Cyber security is a constantly evolving field. As soon as experts manage to contain one threat, hackers move on to another. It's a constant game of cat and mouse that will likely never end.
Of course, this doesn't mean financial services firms should neglect their cyber defenses. Security is a moving target, and organizations need to be constantly reevaluating their preventative measures. Therefore, with 2017 on the horizon, it's important to start thinking about how cyber security will change in the new year. Let's take a look at what challenges IT departments can expect to face in the coming months.
1. New York regulations could signal future nationwide changes
As cyber security becomes an increasingly important topic in the eyes of consumers, many government agencies are stepping in to try and help ensure that customer information remains secure. The most recent development here was New York's push to more heavily regulate how financial institutions handle their digital defenses.
According to The Hill contributor Christopher Ensey, it would appear most of the new regulations are trying to set up a baseline for preventative measures within finance. One of the biggest changes is the new rule demanding organizations hire or promote a Chief Information Security Officer. Companies are also required to implement penetration testing into their current operations to sniff out potential vulnerabilities. Multi-factor authentication is also being pushed here, a point that will be discussed further below.
Opponents to this change have stated that most financial institutions already implement these kinds of security checks, and that this new regulation is ultimately redundant. While this is certainly true of larger businesses, smaller companies don't always see the value in hiring a CISO or testing their defenses on a regular basis. Simply creating a basic set of rules for security could help these smaller organizations truly understand what they're dealing with. Whether or not this kind of legislature will take hold in other states remains to be seen, but it certainly wouldn't be surprising to see others follow New York's example if all goes well here.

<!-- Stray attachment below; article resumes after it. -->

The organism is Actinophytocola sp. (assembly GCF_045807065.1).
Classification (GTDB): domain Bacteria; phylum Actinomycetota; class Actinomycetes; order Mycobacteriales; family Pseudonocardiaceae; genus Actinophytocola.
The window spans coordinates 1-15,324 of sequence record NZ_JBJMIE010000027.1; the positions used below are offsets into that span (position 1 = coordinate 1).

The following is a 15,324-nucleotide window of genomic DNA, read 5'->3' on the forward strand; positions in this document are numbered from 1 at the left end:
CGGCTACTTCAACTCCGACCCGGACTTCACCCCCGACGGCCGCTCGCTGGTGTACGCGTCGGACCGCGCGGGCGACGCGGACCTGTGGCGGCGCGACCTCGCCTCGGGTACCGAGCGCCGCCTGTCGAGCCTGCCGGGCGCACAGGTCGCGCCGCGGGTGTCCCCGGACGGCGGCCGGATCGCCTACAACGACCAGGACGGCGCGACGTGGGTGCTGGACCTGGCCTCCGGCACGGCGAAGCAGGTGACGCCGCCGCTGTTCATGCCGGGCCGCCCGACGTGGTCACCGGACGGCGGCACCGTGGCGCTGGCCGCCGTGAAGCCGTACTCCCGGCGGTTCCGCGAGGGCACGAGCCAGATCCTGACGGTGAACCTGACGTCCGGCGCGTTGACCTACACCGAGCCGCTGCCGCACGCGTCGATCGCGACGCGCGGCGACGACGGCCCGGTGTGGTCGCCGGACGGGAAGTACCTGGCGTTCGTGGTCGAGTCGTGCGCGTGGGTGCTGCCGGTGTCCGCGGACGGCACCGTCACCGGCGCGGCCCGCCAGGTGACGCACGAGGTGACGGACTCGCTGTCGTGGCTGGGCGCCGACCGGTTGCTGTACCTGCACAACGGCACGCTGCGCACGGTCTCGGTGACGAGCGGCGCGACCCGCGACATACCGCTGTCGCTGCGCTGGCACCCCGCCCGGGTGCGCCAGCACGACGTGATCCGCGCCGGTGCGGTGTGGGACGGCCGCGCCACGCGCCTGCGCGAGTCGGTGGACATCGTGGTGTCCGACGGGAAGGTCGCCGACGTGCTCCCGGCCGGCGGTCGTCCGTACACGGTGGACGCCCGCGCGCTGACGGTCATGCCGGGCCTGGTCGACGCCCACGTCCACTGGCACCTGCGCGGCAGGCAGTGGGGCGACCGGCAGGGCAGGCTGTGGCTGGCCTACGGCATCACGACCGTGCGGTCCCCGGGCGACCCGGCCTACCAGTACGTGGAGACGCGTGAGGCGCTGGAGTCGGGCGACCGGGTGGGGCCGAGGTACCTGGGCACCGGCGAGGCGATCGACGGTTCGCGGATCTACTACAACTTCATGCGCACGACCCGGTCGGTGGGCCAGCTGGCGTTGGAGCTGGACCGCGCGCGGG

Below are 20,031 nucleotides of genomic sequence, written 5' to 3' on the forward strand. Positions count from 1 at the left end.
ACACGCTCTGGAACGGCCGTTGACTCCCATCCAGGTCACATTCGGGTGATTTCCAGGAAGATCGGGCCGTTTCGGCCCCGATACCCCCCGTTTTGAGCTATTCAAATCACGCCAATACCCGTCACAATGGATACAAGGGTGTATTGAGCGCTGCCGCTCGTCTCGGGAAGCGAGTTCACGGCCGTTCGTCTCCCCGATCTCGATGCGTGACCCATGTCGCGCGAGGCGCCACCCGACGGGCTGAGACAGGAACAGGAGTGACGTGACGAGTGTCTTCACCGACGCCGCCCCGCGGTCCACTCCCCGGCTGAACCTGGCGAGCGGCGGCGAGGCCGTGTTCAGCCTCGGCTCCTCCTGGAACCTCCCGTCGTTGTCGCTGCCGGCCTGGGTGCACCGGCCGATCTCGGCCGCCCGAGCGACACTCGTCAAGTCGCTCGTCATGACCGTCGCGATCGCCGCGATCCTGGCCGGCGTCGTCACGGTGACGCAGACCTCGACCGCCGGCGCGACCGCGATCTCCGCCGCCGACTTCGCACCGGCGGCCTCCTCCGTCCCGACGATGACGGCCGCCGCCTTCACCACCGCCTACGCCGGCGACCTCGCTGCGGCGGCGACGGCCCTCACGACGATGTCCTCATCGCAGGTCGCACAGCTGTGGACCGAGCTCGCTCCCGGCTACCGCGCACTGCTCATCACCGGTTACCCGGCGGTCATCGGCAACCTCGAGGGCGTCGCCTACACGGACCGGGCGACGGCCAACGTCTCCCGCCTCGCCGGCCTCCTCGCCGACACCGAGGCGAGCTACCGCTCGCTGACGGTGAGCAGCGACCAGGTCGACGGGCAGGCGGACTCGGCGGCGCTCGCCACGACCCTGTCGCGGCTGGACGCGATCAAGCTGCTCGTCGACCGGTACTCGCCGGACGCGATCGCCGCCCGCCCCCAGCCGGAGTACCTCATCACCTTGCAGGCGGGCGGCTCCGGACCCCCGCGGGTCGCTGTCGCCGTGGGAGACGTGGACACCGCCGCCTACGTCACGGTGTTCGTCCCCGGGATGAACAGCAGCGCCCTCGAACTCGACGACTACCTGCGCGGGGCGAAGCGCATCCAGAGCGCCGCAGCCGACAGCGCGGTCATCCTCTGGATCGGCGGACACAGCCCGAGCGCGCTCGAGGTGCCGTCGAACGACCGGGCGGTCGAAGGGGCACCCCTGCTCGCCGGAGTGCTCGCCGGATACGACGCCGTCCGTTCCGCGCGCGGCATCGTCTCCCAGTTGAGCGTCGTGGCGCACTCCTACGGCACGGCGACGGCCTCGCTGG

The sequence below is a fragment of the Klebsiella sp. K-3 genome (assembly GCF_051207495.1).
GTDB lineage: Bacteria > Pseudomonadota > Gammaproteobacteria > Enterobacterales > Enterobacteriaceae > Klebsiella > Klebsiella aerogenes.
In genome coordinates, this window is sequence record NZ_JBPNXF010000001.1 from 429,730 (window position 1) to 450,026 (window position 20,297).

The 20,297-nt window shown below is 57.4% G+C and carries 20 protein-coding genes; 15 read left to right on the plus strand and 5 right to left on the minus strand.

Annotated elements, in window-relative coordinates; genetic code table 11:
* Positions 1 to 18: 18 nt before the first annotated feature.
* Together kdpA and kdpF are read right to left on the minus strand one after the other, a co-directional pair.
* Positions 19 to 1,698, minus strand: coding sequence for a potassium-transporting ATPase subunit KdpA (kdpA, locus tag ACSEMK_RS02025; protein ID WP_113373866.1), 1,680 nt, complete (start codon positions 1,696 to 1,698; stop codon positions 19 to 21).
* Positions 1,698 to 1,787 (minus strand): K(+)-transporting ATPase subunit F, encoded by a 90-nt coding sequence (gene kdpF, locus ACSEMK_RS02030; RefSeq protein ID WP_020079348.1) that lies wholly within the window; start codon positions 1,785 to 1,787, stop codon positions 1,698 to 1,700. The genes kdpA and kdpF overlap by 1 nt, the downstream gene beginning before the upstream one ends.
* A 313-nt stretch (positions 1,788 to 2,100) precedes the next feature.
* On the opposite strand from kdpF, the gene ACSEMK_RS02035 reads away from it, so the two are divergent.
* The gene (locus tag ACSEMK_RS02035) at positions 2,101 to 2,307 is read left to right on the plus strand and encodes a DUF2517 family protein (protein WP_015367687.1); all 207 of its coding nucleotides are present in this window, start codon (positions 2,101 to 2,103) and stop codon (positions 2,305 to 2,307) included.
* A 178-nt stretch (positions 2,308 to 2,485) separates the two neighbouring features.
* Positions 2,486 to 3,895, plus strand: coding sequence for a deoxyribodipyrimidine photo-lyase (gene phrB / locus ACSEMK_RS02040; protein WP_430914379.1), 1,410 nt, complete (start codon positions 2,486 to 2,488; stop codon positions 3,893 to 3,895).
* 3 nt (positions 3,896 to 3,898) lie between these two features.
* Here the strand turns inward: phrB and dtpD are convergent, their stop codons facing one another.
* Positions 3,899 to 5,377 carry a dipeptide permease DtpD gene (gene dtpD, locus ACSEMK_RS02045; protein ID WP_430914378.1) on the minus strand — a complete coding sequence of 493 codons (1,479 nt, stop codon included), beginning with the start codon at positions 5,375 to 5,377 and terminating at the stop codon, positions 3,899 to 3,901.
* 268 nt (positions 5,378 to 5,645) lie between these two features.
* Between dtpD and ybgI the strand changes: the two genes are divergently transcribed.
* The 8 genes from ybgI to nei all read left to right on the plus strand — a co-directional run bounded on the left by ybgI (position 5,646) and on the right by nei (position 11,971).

2. Increasing importance of proper authentication
The new year might also be a perfect opportunity for companies to improve the strength of their login credentials. A major issue facing every industry is the fact that employees very often reuse passwords. While this certainly makes it easy to remember the information needed to log into multiple accounts, it also seriously increases the likelihood of a security breach.
"Employees need to be told that they can't reuse passwords."
The reason for this is that it only takes a single breach of one account to compromise every other profile a person holds. When hackers gain access to a list of login credentials that an organization is storing, they very often try them on other sites to see if they'll work. If a staff member happens to use the same password and email at work as she does on her social media platforms, she's simply opening herself and the company to an attack.
Not only do employees need to be told that they can't reuse passwords for work-related accounts, it's also important to set up multi-factor authentication. This is where the user needs access to extra information or devices in order to gain entry to a system. Something like sending a text to confirm a login would be considered multi-factor authentication.
3. Spear phishing has been (and will be) a big problem
The most terrifying cyber attacks are the ones that rely on human error, with perhaps the scariest of these being spear phishing. This technique is where a hacker will send a personalized message to a person of power within a company. This message will be crafted after the cyber criminal has spent time researching the target, maybe even masquerading as a friend or colleague. The end goal is to get the victim to either give up sensitive information or click on a link containing malware.
Due to the simplicity of this kind of attack, many companies fall victim to spear phishing and end up having to deal with major breaches. One of the best examples of this was the heist that was pulled off by the Carbanak gang. This incident saw nearly $1 billion stolen from multiple financial institutions, and it all started with spear phishing campaigns designed to compromise internal networks and banking systems, according to Security Intelligence contributor Limor Kessem.
While more technologically advanced solutions are obviously going to help the finance industry keep hackers out, it's also important to consider the human element here. People make mistakes, but it's important to ensure that employees are set up for success. This includes training sessions designed to ensure workers know how to avoid dangerous situations. On top of that, IT administrators should work to lower the number of people with administrative abilities. Simply lowering the number of points of failure can have a major impact on future security.